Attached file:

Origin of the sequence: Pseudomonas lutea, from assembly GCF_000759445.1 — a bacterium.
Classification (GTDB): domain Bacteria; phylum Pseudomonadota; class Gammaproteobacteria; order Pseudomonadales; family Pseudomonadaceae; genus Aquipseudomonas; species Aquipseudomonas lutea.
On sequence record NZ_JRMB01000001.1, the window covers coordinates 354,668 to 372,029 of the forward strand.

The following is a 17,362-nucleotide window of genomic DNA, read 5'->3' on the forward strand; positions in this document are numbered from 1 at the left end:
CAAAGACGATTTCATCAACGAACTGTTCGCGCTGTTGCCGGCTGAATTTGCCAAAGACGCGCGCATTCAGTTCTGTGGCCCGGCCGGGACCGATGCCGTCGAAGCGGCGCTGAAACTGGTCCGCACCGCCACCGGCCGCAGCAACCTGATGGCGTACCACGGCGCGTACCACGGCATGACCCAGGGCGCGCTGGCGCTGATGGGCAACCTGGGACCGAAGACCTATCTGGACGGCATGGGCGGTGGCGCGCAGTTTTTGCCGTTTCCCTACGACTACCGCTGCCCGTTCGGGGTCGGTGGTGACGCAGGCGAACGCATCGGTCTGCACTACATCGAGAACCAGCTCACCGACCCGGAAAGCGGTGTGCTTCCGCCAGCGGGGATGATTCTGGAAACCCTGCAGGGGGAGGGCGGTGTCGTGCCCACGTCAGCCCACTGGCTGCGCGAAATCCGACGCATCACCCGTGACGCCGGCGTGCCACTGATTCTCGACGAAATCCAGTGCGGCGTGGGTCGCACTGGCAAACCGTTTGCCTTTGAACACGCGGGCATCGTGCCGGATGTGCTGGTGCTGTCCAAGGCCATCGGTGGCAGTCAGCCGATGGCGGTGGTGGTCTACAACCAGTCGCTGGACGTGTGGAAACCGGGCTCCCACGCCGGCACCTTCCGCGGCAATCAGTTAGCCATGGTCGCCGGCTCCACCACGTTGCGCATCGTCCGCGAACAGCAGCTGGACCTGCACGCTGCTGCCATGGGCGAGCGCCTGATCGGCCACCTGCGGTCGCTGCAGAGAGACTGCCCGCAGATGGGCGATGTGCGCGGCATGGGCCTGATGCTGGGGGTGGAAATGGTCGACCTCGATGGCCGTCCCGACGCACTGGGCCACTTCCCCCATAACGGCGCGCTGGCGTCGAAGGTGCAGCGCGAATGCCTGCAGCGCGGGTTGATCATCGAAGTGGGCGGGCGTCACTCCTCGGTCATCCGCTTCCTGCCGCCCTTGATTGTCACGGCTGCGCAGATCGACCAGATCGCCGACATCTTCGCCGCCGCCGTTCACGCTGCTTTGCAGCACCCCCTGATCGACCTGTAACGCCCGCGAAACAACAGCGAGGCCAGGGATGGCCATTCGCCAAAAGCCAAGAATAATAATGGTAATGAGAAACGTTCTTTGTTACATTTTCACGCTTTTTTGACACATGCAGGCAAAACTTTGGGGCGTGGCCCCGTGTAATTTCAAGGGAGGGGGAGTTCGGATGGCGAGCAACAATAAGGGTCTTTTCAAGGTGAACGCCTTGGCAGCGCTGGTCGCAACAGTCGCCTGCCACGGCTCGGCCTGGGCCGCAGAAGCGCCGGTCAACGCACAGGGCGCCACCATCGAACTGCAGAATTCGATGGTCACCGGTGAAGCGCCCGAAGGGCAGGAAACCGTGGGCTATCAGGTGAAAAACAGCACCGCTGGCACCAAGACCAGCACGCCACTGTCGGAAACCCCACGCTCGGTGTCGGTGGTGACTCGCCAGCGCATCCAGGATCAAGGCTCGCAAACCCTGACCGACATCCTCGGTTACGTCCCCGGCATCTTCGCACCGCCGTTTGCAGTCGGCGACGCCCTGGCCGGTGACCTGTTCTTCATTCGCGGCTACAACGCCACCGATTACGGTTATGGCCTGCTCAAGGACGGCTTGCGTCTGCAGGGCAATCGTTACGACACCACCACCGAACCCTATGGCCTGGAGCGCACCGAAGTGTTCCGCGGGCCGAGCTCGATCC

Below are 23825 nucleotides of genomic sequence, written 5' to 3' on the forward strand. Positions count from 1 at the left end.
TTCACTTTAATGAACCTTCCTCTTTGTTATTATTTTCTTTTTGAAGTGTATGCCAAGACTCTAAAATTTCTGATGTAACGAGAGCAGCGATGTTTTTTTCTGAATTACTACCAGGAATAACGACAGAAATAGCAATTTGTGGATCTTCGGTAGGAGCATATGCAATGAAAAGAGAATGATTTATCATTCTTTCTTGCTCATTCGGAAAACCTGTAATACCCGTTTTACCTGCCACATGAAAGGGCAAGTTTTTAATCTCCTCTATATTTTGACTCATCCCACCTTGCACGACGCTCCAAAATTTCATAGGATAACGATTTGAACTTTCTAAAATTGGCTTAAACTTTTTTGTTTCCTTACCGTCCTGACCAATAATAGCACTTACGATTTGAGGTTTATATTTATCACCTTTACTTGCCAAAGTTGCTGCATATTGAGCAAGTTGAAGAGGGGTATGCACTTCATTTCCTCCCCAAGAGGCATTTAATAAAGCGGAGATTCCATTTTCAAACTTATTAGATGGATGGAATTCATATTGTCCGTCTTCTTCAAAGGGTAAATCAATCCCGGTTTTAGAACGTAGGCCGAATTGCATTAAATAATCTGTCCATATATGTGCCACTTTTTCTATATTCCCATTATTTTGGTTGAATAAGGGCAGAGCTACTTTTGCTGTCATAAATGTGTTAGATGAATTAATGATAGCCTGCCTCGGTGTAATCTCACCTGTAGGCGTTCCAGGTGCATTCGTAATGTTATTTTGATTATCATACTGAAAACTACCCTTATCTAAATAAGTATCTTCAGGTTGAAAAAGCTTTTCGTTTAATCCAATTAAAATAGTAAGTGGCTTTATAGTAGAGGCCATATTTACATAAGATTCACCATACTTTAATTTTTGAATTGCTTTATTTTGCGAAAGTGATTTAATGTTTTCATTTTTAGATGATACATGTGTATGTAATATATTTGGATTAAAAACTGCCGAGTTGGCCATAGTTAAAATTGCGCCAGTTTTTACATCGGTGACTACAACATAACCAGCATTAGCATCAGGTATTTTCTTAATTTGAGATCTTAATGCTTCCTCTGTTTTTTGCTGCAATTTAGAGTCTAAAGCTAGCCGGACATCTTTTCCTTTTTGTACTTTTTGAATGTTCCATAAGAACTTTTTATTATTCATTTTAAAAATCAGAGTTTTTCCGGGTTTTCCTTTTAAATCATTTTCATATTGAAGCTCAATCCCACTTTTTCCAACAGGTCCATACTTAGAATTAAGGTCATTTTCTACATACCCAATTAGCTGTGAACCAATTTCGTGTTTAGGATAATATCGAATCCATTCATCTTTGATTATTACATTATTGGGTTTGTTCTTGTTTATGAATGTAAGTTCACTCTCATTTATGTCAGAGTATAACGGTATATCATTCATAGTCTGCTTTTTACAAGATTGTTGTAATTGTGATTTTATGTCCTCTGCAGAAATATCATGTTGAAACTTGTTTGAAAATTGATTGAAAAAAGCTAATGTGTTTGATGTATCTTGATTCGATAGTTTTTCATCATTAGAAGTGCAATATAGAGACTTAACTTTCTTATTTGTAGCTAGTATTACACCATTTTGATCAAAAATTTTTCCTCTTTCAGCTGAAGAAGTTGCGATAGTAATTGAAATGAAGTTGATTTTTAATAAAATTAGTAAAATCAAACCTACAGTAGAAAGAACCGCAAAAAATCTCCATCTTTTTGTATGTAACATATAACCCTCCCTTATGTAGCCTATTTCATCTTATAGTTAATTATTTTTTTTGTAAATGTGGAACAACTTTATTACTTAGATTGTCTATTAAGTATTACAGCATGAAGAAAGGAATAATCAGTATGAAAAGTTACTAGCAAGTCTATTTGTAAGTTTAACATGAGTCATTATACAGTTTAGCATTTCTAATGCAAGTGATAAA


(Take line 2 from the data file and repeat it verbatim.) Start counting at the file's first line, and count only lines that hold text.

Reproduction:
Classification (GTDB): domain Bacteria; phylum Pseudomonadota; class Gammaproteobacteria; order Pseudomonadales; family Pseudomonadaceae; genus Aquipseudomonas; species Aquipseudomonas lutea.